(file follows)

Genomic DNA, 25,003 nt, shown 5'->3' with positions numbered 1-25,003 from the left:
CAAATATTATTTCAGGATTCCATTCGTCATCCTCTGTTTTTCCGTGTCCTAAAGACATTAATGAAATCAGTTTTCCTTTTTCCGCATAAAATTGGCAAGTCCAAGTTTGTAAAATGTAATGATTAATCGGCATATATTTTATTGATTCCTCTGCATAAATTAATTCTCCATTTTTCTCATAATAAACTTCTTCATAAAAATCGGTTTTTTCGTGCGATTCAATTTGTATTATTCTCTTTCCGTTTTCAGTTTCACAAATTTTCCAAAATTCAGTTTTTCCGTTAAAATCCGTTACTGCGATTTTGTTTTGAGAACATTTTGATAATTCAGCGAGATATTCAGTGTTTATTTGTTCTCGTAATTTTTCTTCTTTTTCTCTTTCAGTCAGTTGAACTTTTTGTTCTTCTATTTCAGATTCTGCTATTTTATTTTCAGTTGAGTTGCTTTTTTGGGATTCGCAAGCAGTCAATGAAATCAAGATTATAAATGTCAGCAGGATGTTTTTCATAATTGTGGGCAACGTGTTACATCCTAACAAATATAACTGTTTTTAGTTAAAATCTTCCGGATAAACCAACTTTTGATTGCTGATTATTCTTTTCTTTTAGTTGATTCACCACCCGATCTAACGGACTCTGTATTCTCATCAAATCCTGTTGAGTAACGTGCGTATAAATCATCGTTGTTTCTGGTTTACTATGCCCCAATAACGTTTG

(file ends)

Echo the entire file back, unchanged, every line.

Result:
Genomic DNA, 25,003 nt, shown 5'->3' with positions numbered 1-25,003 from the left:
CAAATATTATTTCAGGATTCCATTCGTCATCCTCTGTTTTTCCGTGTCCTAAAGACATTAATGAAATCAGTTTTCCTTTTTCCGCATAAAATTGGCAAGTCCAAGTTTGTAAAATGTAATGATTAATCGGCATATATTTTATTGATTCCTCTGCATAAATTAATTCTCCATTTTTCTCATAATAAACTTCTTCATAAAAATCGGTTTTTTCGTGCGATTCAATTTGTATTATTCTCTTTCCGTTTTCAGTTTCACAAATTTTCCAAAATTCAGTTTTTCCGTTAAAATCCGTTACTGCGATTTTGTTTTGAGAACATTTTGATAATTCAGCGAGATATTCAGTGTTTATTTGTTCTCGTAATTTTTCTTCTTTTTCTCTTTCAGTCAGTTGAACTTTTTGTTCTTCTATTTCAGATTCTGCTATTTTATTTTCAGTTGAGTTGCTTTTTTGGGATTCGCAAGCAGTCAATGAAATCAAGATTATAAATGTCAGCAGGATGTTTTTCATAATTGTGGGCAACGTGTTACATCCTAACAAATATAACTGTTTTTAGTTAAAATCTTCCGGATAAACCAACTTTTGATTGCTGATTATTCTTTTCTTTTAGTTGATTCACCACCCGATCTAACGGACTCTGTATTCTCATCAAATCCTGTTGAGTAACGTGCGTATAAATCATCGTTGTTTCTGGTTTACTATGCCCCAATAACGTTTG